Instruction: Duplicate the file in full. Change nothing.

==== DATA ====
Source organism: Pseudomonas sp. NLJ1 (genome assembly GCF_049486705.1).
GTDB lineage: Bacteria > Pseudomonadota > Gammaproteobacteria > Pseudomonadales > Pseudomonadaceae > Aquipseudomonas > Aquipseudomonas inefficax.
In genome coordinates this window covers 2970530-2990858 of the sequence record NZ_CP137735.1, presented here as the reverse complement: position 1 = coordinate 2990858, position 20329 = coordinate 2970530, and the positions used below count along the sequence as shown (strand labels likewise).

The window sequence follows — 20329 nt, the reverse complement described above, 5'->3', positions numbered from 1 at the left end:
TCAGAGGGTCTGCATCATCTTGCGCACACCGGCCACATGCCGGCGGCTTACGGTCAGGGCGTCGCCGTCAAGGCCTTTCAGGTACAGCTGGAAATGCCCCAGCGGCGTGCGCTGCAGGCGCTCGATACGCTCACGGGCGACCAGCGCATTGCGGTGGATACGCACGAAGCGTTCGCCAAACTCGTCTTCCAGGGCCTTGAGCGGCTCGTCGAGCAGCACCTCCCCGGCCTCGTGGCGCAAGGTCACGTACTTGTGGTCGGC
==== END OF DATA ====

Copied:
Source organism: Pseudomonas sp. NLJ1 (genome assembly GCF_049486705.1).
GTDB lineage: Bacteria > Pseudomonadota > Gammaproteobacteria > Pseudomonadales > Pseudomonadaceae > Aquipseudomonas > Aquipseudomonas inefficax.
In genome coordinates this window covers 2970530-2990858 of the sequence record NZ_CP137735.1, presented here as the reverse complement: position 1 = coordinate 2990858, position 20329 = coordinate 2970530, and the positions used below count along the sequence as shown (strand labels likewise).

The window sequence follows — 20329 nt, the reverse complement described above, 5'->3', positions numbered from 1 at the left end:
TCAGAGGGTCTGCATCATCTTGCGCACACCGGCCACATGCCGGCGGCTTACGGTCAGGGCGTCGCCGTCAAGGCCTTTCAGGTACAGCTGGAAATGCCCCAGCGGCGTGCGCTGCAGGCGCTCGATACGCTCACGGGCGACCAGCGCATTGCGGTGGATACGCACGAAGCGTTCGCCAAACTCGTCTTCCAGGGCCTTGAGCGGCTCGTCGAGCAGCACCTCCCCGGCCTCGTGGCGCAAGGTCACGTACTTGTGGTCGGC